Rio Rancho, New Mexico
|Rio Rancho, New Mexico|
|— City —|
|City of Rio Rancho|
|Nickname(s): The City of Vision|
|• Mayor||Thomas E. Swisstack|
|• City||73.4 sq mi (190.4 km2)|
|• Land||73.4 sq mi (190.2 km2)|
|• Water||0.1 sq mi (0.2 km2)|
|Elevation||5,282 ft (1,610 m)|
|• Metro||907,755 (MSA)|
|Time zone||Mountain (UTC-7)|
|• Summer (DST)||Mountain (UTC-6)|
|ZIP codes||87124, 87144, 87174|
|GNIS feature ID||1699884|
Rio Rancho (Spanish: Río Rancho) is the largest city and economic hub of Sandoval County in the U.S. state of New Mexico. A small portion of the city extends into northern Bernalillo County. It is the third-largest and also one of the fastest growing cities in New Mexico. U.S. Census Bureau data shows that Rio Rancho's population rose to 87,521 in 2010.
The Rio Rancho area was originally part of the Alameda Grant, which was founded by the Spanish in 1710. By the early twentieth century, much of the land grant had been sold to land investment companies. Amrep Corporation purchased 55,000 acres (220 km²) in 1961 and turned the land into a housing development called "Rio Rancho Estates" with the first families moving in the early 1960s, most of whom were New Yorkers. (The developers advertised heavily on New York area media.) The population grew tenfold between 1970 and 1980, and the City of Rio Rancho was incorporated in 1981. The opening of a large Intel Corporation plant in 1981 had a major economic impact on the city.
Since the 1990s, Rio Rancho has taken steps to become more independent from neighboring Albuquerque, including the establishment of separate school and library systems and attempts to attract businesses to the area. The city's latest project is the Downtown City Centre development that includes a new city hall building, a new UNM West and CNM campus as well as the Santa Ana Star Center. The arena opened in October 2006. City Hall opened in September 2007.
Census 2000 data 
As of the census of 2000, there were 51,765 people, 18,995 households, and 14,113 families residing in the city, although more recent estimates indicate higher numbers. The population density was 705.0 inhabitants per square mile (272.2/km²). There were 20,209 housing units at an average density of 106.3 persons/km² (275.2 persons/sq mi). The racial makeup of the city was 78.36% White, 2.7% African-American, 3.4% Native American, 10.85% from other races, and 4.12% from two or more races. Hispanic or Latino of any race were 27.7% of the population.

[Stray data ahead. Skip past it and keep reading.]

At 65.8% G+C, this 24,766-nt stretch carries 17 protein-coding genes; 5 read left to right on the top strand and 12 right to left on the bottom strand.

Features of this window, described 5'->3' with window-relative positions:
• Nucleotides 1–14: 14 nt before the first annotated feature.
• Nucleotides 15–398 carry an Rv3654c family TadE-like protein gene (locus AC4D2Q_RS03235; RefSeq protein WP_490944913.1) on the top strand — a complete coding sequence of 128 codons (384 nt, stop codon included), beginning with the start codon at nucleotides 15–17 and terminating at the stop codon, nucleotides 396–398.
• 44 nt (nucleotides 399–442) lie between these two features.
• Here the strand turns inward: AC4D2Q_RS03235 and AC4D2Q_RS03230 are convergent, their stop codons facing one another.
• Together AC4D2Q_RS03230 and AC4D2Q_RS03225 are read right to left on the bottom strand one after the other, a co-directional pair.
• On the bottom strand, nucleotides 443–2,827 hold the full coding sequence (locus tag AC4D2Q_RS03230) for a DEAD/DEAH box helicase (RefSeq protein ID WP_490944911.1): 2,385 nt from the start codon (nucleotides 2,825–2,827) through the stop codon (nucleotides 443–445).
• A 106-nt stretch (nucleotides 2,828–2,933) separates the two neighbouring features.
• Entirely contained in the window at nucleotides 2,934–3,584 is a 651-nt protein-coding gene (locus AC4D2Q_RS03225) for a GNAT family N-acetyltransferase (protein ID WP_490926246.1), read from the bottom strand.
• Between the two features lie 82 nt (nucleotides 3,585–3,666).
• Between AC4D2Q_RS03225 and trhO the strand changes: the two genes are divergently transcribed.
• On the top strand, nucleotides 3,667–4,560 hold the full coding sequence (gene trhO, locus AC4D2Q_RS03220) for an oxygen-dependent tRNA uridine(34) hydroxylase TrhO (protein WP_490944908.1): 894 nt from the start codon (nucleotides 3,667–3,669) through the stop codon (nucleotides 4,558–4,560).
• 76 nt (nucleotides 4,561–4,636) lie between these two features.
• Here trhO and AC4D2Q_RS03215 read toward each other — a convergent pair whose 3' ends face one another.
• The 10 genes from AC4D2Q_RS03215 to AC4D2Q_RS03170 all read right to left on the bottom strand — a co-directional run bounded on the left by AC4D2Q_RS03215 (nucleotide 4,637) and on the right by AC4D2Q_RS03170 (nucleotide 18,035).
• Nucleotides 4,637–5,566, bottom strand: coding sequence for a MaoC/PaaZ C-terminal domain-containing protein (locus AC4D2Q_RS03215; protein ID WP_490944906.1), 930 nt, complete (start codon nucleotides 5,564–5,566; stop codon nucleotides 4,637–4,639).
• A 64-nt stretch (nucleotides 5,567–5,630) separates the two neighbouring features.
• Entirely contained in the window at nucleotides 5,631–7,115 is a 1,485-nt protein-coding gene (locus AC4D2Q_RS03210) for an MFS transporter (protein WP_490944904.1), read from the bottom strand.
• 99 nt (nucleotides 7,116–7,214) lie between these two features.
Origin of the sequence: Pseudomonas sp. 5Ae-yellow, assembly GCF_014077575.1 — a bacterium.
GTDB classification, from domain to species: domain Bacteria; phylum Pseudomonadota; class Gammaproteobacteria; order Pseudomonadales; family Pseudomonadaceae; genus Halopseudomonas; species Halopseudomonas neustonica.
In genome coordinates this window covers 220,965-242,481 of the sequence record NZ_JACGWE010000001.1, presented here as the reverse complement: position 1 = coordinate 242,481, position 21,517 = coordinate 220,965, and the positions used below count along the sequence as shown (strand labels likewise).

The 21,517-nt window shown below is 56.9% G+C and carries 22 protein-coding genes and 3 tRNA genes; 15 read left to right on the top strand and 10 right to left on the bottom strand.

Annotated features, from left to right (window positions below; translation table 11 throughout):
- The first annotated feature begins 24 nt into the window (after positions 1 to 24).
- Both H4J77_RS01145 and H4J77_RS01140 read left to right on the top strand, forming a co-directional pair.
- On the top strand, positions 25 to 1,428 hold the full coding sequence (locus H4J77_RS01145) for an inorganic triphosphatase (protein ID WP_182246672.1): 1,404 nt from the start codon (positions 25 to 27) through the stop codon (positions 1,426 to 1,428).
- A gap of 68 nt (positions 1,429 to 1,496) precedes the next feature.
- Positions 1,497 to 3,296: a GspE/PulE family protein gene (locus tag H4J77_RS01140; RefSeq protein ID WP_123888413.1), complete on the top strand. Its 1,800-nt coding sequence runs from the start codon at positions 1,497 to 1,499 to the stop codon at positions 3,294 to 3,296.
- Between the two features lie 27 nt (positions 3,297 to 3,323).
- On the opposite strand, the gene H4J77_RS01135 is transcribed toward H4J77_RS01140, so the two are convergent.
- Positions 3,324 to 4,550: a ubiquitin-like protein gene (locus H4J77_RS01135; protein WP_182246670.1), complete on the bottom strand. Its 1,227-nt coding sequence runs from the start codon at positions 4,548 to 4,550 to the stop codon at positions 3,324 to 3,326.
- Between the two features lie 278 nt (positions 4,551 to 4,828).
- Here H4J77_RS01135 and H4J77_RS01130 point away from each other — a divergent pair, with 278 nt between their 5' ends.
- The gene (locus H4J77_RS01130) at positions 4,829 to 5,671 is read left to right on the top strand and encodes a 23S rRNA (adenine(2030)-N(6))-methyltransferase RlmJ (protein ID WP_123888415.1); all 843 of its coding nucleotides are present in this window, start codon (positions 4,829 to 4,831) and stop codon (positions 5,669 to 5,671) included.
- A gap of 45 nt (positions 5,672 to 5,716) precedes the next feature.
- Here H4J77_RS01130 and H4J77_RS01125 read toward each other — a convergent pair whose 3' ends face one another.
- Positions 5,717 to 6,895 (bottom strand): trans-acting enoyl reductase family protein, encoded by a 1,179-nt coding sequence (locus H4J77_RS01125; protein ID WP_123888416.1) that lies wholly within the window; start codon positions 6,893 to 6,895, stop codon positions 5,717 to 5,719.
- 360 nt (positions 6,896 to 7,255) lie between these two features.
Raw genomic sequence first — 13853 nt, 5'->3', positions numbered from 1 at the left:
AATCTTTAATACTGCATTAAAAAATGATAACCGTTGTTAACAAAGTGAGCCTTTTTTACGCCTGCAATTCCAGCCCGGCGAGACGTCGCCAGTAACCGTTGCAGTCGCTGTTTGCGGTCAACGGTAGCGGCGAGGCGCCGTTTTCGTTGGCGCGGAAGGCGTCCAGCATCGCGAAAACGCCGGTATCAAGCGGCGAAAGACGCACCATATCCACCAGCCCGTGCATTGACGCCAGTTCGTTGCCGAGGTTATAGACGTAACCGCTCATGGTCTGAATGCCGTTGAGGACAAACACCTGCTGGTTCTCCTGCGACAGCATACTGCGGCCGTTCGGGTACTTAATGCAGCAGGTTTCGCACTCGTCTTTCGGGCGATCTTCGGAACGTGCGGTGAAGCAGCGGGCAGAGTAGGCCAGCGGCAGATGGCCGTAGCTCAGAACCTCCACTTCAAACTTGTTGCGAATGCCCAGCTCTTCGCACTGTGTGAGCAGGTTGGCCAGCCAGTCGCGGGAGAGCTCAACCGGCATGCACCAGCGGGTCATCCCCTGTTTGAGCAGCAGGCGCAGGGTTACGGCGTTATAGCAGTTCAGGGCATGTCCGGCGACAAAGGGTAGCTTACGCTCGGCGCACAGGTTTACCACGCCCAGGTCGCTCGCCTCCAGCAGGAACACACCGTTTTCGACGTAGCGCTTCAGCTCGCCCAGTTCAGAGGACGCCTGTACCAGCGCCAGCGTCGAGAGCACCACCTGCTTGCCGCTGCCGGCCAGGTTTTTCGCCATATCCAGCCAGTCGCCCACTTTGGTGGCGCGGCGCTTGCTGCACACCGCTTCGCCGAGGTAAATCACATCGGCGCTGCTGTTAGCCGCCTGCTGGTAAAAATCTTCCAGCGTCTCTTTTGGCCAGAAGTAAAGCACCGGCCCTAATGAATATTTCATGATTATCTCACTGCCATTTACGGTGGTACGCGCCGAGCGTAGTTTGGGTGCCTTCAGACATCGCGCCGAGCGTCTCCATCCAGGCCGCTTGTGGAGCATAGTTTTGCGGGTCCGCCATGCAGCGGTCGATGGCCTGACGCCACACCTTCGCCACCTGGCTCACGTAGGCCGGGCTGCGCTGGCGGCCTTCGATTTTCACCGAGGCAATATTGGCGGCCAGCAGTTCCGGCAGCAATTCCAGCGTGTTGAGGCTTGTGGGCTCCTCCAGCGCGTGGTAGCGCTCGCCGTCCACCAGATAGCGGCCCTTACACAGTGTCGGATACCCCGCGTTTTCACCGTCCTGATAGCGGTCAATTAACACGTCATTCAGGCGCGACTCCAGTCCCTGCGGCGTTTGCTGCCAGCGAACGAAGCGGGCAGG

There were 18,995 households out of which 40.3% had children under the age of 18 living with them, 59.4% were married couples living together, 10.3% had a female householder with no husband present, and 25.7% were non-families. 20.8% of all households were made up of individuals and 7.9% had someone living alone who was 65 years of age or older. The average household size was 2.70 and the average family size was 3.14.
In the city the population was spread out with 29.2% under the age of 18, 7.0% from 18 to 24, 32.0% from 25 to 44, 20.1% from 45 to 64, and 11.7% who were 65 years of age or older. The median age was 35 years. For every 100 females there were 94.2 males. For every 100 females age 18 and over, there were 89.9 males.
The median income for city was $47,169, and the median income for a family was $52,233. Males had a median income of $39,162 versus $27,385 for females. The per capita income for the city was $20,322. About 3.7% of families and 5.1% of the population were below the poverty line, including 5.1% of those under age 18 and 5.8% of those age 65 or over.